It had been a few centuries since I last saw Eve, and that didn’t end well. Not for us, not for anyone watching, and not for the residents of the surrounding countryside. I found her in London at the turn of the century, the 17th century that is, playing ratcatcher in the sewers just to see if she could catch plague. Eve liked to live on the edge, and ever since that whole tossed out of the Garden thing, she had been trying to die. This was her third go-round with the Plague, and it wasn’t working out any better than the last two. I’d heard of the mad ratwoman all the way up in my home in Austria, and I knew right away who it was. I also pretty much knew the outcome of our meeting before it happened, but that didn’t stop me from going after her. Again.
I found her outside the Rose, one of the new style of theatres. She looked like hell. Eve had never been classically beautiful, but over time she came to revel in filth, as if she could hide the mark on her soul if she layered enough dirt on her body. This time around her hair was long, hanging nearly to her waist, and matted with things I’d rather not describe. Never a tall woman, she had affected a hunched-over posture and a limp that I suppose made her less obtrusive in her current surroundings. That’s one thing about the both of us: unless we go to some lengths to hide it, after a time it becomes obvious to anyone around that we’re not exactly normal. We looked the same, after all we are the original people, but there’s something just a touch off. We have no clearly-defined ethnicity, because there wasn’t such a thing when we were Made. And there’s something in our eyes, something about the weight of a few dozen centuries that’s impossible to hide. So we don’t look to many people in the eye. It’s nothing personal, too much eye contact just leads to questions most people aren’t interested in the honest answers to.
Eve had gone to remarkable lengths to hide herself, dressing in the filthiest rags she could find and apparently taking a daily bath in the sewers for good measure. Her face was char-woman dirty, and a cloud of stench hovered around her like a cloud of hungry flies. Come to think of it, there was more than one fly hovering around as well. She was, of all ridiculous things, sitting on the steps of the theatre playing a recorder.
“This isn’t Hamlin.” I said as I stopped just outside ground zero of her odor.
“Good to see you, too.”
“I wasn’t jokin’. Bugger off. I’m spending quality time with my friends. And they don’t like you.” That’s when I realized that maybe Eve had spent a little time with that Pied Piper fellow after all, since there were a dozen or so rats starting to gather. Most of them were the size of large mice, but a couple of them looked like small cats, and one reached nearly as high as my knee when it reared up on its back legs and hissed a warning at me. If it had been a few hundred years later a witty remark about Mrs. Frisby might have come to mind, but at the time I just kicked it in the guts.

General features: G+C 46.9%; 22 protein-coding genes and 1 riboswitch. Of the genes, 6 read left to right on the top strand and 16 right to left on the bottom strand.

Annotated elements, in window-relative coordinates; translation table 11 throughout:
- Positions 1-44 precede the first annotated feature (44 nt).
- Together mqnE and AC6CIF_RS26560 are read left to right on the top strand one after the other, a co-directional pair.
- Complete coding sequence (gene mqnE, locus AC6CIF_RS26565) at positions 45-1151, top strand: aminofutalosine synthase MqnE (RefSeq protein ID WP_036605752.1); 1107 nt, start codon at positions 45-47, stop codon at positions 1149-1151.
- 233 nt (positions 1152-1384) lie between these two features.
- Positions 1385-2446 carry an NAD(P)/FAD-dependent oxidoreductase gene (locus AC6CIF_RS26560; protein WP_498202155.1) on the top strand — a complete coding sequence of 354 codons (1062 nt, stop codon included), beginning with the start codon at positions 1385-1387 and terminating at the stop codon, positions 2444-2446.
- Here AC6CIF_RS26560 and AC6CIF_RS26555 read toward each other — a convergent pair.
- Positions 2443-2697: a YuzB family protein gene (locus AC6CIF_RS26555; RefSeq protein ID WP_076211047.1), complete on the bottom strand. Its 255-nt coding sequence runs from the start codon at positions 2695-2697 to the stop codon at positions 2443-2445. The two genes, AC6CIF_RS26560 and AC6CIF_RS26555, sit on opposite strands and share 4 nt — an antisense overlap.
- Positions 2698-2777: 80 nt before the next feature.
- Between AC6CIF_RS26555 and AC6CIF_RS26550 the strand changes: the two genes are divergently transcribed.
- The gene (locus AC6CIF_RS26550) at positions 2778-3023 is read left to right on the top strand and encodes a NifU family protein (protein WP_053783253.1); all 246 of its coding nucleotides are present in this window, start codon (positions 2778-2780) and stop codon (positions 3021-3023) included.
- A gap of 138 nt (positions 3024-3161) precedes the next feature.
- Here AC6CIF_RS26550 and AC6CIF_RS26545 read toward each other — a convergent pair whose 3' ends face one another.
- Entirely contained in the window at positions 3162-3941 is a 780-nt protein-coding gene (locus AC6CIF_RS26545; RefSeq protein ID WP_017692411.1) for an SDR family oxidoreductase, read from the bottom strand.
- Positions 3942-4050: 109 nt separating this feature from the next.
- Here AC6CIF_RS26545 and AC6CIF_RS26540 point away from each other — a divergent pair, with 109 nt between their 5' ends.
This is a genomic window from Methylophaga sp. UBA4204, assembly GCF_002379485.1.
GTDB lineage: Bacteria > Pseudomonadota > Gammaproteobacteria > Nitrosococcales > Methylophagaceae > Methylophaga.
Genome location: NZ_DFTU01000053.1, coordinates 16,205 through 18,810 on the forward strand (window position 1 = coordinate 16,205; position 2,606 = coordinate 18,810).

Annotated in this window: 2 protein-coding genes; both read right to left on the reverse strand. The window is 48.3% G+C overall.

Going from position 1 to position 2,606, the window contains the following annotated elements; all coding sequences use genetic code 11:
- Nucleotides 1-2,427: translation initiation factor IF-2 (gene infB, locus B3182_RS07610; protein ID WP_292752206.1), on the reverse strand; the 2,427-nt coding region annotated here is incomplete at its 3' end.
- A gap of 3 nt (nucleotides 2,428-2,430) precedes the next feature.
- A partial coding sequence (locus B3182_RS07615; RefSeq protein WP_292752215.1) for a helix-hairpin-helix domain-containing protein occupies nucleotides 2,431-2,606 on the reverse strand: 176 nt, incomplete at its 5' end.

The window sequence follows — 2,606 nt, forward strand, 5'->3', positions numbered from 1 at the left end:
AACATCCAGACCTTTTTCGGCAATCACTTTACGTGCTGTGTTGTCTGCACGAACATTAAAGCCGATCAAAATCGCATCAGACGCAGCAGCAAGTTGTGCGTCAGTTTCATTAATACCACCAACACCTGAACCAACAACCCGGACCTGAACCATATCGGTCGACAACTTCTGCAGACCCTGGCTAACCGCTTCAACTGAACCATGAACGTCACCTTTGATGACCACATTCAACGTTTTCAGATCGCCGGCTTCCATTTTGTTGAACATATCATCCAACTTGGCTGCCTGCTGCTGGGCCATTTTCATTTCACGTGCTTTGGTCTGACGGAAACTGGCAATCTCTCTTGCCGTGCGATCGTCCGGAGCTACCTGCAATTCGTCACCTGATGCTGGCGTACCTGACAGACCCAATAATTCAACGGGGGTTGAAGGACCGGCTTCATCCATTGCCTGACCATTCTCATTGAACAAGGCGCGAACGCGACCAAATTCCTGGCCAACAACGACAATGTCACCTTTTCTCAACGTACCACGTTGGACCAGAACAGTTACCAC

“Why’d you do that?” Eve screeched as her “friends” scattered back into the shadows and sewers.
“I don’t like vermin.”
“Really? And here I thought rats of a feather and all that.”
“Eve, what are you doing here?”
“Don’t call me that! And I’m doing what I please. Just like you, doing what you please, in your little chalet or whatever you call it up on your little mountain. Why’d you come down here bothering me anyway?”
“I heard about a crazy ratwoman who goes into the deepest plague pits and comes out none the worse for wear. I thought it might be you. I guess they missed that “worse for wear” part, but I did find you.”
“Like you been lookin’.”
“I have, Eve. I looked for you for thirty years after you left me in China.”
“Well now you found me. What. Do. You. Want?” She spoke slowly, precisely, as though to a mental deficient. Which, I suppose, in her eyes, I was.
“You. Me. Us. I want us back.”
“There hasn’t been an us in a thousand years, and won’t be an us for another thousand. Now bugger off and leave me to my friends!” With that, she played another shrill tune on her pipe, and rats streamed out of the sewers at us like a roiling tide of furry, smelly water. I couldn’t hold my footing and was swept along with the rats out of town and across the bridge. All I needed was the Ramones in the background and it would have been classic crowd-surfing. Except I was rat-surfing. And the Ramones wouldn’t be born for another couple centuries.
So there I stood, on the outskirts of London, watching helplessly as thousands of city rats took a holiday from London, clearing out most of the Plague from the town, but with the unfortunate side result of spreading it throughout the English countryside. I suppose I should have felt guilty, but they were going to die anyway, so did it really matter that much when? Sometimes taking the long view of things can make one seem a little heartless.
So I headed back up my mountain and spent the better part of three decades learning to ski and paint landscapes in Austria. I lost track of Eve again, and when I hopped a ship to the New Country I figured she’d either find me someday, or she wouldn’t. Again, that whole “long view” thing. But now, I knew I had to find her, even though I didn’t know why. I just knew that if we weren’t together the next time I ran into Lucky, it was going to be very bad for us. And if I didn’t classify what happened to us the first time we both hung out with Lucky as “very bad,” even I was a little nervous about what this time might bring.